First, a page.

Hives

What are hives?

The body's immune system is designed to produce various factors to fight foreign substances, including bacteria and viruses that the immune system perceives as threatening. An allergic response occurs when the body's immune system over-responds, or is hypersensitive to particles known as allergens. Common allergens include plant pollens, molds, dust mites, animal dander, industrial chemicals, food, medicines and insect venom. More than 10% of people get hives.

Important components of the immune system are the antibodies produced by lymph tissue. A key player in the allergic response is the antibody known as immunoglobulin E (IgE). IgE is overproduced in certain people, usually those with inherited susceptibility.

During an allergic attack, these antibodies attach to cells known as mast cells, which are generally concentrated in the lungs, skin and mucous membranes. Once IgE binds to mast cells, these cells are programmed to release a number of chemicals. One of these chemicals, histamine, opens the blood vessels and causes skin redness and swollen membranes. Histamine causes many of the symptoms associated with allergies. Hives are a common allergic reaction involving the skin.

What causes hives?

Widespread hives are an allergic reaction to food, medicine, viral infection, insect bite or environmental exposures. Often the cause cannot be determined. Hives localized to just one part of the body are usually due to skin contact with plants, pollen, food or pet saliva. Hives are not contagious.

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What are the symptoms?

Common symptoms of hives include:

  • Very itchy rash
  • Raised pink lesions with pale centers, ranging in size from ½ inch to several inches wide
  • Variable shapes
  • Rapid and repeated change in location, size and shape

Seek emergency care immediately if breathing or swallowing becomes difficult or you start feeling ill.

How long do symptoms last?

The hives generally come and go for 3 to 4 days and then mysteriously disappear.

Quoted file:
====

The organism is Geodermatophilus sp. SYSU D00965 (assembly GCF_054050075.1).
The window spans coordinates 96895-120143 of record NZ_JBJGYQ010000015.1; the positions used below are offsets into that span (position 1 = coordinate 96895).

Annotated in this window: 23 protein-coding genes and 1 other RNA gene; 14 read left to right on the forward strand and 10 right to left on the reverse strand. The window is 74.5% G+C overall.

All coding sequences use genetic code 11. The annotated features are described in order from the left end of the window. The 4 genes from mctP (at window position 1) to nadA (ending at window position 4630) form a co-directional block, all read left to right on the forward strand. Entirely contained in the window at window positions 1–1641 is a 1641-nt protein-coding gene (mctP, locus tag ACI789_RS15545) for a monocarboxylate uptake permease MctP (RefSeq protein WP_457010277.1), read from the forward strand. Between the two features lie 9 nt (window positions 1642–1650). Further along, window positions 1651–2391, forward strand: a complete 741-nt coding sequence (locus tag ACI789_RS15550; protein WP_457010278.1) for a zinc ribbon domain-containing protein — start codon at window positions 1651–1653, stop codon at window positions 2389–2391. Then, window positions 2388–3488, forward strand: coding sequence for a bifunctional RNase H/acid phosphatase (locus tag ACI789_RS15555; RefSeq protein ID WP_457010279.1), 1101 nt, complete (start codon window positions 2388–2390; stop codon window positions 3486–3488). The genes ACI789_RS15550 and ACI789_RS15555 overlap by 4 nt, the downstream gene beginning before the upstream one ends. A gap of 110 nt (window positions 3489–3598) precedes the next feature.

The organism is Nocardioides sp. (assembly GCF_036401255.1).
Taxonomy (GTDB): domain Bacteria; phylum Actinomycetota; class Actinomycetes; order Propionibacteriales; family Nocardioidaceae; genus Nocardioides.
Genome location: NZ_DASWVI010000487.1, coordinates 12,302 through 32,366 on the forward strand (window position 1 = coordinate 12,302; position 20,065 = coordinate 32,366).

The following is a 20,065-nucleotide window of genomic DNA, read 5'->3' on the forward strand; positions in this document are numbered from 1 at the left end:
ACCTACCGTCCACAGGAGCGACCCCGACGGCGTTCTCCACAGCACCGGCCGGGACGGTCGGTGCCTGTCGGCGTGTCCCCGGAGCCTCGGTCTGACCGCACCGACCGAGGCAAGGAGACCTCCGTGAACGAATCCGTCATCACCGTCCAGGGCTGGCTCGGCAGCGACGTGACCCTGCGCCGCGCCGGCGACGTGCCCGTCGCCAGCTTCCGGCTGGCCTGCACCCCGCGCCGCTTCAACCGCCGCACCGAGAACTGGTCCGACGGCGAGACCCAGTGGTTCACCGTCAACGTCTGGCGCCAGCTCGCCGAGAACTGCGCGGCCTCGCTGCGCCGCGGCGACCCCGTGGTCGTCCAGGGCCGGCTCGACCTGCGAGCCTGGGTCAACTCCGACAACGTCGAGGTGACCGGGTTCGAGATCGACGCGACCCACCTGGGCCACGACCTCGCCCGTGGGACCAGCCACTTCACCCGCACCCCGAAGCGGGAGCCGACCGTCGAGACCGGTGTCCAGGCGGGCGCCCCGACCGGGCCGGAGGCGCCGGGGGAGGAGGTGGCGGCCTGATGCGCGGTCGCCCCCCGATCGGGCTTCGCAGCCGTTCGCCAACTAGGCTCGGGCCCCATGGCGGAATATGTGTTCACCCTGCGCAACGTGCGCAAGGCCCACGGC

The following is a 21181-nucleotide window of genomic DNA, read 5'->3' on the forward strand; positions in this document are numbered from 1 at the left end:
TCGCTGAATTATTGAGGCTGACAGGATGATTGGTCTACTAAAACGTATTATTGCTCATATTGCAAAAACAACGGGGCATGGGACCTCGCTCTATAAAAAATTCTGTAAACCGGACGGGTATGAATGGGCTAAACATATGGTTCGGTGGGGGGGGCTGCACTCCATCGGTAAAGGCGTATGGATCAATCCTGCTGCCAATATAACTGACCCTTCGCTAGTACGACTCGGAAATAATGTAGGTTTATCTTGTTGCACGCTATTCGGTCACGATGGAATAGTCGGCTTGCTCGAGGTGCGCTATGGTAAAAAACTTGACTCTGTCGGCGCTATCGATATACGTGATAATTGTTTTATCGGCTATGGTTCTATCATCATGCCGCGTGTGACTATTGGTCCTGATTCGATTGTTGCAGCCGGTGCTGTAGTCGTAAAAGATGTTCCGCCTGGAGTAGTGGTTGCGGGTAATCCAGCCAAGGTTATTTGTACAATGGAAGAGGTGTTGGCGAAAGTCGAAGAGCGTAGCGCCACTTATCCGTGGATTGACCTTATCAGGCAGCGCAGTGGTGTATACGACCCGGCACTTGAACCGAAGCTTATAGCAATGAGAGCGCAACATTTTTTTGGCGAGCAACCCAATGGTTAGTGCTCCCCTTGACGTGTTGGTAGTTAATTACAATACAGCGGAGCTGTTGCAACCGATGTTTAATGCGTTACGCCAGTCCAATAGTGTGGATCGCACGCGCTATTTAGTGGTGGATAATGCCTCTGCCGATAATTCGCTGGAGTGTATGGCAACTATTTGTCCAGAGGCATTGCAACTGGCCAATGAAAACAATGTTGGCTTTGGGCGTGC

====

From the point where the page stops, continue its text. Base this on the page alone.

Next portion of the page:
Brown students should call Health Services at 401.863-3953 during regular hours or come in to see a medical provider if:

  • Symptoms are worse
  • If most of the itch is not relieved after you have been taking an antihistamine for 24 hours.
  • The hives last for more than 1 week.
  • You have other concerns or questions.

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How are they treated?

The best drug for widespread hives is an antihistamine. It may not cure the hives, but it will reduce their number and relieve itching. Benadryl or its generic equivalent is available without a prescription. It comes in both liquid and tablet form. Benadryl may cause drowsiness, so do not drive while taking it. Continue taking your antihistamine for a day or 2 until you are sure the hives are completely gone. Your medical provider can prescribe a non-sedating antihistamine if necessary.

Can hives be prevented?

Avoid anything you think may have caused the hives. If you have recently started a new medication, discontinue it if possible, until you have called Health Services at 401.863-3953 for advice. For hives triggered by pollen or animal contact, take a cool shower or bath. Hot showers, vigorous toweling, exercise, tight clothing or any other factors that stimulate or inflame your skin may make symptoms worse. For localized hives, wash the allergic substance off the skin with soap and water. Localized hives usually disappear in a few hours so Benadryl is often not needed.

Can I make an appointment at Health Services?

If you are a Brown student and you are concerned about hives, you can make a confidential appointment at Health Services by calling 401.863-3953.  Health Services provides a range of services including general health care, inpatient services and emergency medical care. You can request a medical provider by gender or by name. We are located at 13 Brown Street on the corner of Brown and Charlesfield Streets.

Links you can use

To learn more about hives, you can visit

MEDLINE Plus

American Academy of Dermatology

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Disclaimer: Health Education is part of Health Services at Brown University. Health Education maintains this site as a resource for Brown students. This site is not intended to replace consultation with your medical providers. No site can replace real conversation. Health Education offers no endorsement of and assumes no liability for the currency, accuracy, or availability of the information on the sites we link to or the care provided by the resources listed. Health Services staff are available to treat and give medical advice to Brown University students only. If you are not a Brown student, but are in need of medical assistance please call your own health care provider or in case of an emergency, dial 911. Please contact us if you have comments, questions or suggestions.